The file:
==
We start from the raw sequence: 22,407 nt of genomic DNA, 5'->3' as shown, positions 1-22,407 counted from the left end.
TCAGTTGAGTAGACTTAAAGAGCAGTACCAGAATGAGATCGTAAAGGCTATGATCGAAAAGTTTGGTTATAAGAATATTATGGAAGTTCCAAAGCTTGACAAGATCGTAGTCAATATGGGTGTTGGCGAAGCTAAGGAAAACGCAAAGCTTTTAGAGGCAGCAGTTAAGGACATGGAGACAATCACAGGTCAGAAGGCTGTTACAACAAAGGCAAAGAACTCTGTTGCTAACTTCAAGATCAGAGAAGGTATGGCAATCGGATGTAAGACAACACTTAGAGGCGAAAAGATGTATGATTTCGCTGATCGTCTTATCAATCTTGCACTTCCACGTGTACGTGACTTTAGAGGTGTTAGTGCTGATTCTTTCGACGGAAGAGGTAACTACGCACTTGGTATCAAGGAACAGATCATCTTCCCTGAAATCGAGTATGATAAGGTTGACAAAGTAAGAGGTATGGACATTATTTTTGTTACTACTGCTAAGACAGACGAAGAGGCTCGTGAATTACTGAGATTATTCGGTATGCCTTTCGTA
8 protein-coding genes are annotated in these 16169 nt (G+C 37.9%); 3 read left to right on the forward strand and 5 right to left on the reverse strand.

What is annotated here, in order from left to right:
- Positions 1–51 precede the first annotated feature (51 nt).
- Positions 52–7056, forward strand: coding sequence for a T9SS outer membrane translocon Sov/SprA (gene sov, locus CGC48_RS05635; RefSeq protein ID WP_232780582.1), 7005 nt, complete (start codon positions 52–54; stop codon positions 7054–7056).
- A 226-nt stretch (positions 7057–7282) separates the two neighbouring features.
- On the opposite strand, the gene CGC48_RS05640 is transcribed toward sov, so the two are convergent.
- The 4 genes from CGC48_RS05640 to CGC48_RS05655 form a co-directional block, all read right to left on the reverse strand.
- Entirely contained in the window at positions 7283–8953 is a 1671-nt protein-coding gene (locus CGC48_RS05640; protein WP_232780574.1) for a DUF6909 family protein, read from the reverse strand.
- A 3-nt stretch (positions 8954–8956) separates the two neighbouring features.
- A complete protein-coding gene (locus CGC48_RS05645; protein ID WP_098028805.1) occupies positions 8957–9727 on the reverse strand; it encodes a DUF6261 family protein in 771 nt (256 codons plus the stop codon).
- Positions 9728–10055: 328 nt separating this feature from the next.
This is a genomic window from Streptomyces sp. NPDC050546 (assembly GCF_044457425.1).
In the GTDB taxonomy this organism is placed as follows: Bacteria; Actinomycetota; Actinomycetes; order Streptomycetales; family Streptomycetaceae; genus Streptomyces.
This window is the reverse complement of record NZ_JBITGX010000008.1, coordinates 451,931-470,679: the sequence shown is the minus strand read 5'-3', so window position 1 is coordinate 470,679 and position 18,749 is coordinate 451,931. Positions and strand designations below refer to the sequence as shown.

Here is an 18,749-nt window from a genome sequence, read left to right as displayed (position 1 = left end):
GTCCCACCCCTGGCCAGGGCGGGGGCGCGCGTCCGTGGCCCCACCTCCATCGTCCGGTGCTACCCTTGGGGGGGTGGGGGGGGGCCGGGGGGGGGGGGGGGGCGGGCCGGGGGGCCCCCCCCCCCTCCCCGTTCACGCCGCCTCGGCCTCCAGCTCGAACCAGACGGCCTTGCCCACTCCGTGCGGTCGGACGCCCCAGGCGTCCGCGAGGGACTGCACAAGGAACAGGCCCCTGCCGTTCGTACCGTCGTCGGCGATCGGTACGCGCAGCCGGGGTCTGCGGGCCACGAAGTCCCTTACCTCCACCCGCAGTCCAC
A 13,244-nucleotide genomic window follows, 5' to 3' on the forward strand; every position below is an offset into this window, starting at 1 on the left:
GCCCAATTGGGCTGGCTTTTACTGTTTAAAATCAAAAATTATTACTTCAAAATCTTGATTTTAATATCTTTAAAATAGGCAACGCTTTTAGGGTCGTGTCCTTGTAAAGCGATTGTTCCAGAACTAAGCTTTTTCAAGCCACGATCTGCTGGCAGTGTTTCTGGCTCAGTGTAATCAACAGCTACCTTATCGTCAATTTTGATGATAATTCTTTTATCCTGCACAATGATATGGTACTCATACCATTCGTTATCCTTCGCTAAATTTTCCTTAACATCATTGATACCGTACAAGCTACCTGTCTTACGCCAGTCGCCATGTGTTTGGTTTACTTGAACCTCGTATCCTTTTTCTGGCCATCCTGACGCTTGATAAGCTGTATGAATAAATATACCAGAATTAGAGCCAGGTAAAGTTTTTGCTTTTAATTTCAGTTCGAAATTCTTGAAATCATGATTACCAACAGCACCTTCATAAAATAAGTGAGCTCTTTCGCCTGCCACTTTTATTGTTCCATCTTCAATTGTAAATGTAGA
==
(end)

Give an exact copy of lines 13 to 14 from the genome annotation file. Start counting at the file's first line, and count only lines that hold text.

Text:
- Positions 9728–10055: 328 nt separating this feature from the next.
This is a genomic window from Streptomyces sp. NPDC050546 (assembly GCF_044457425.1).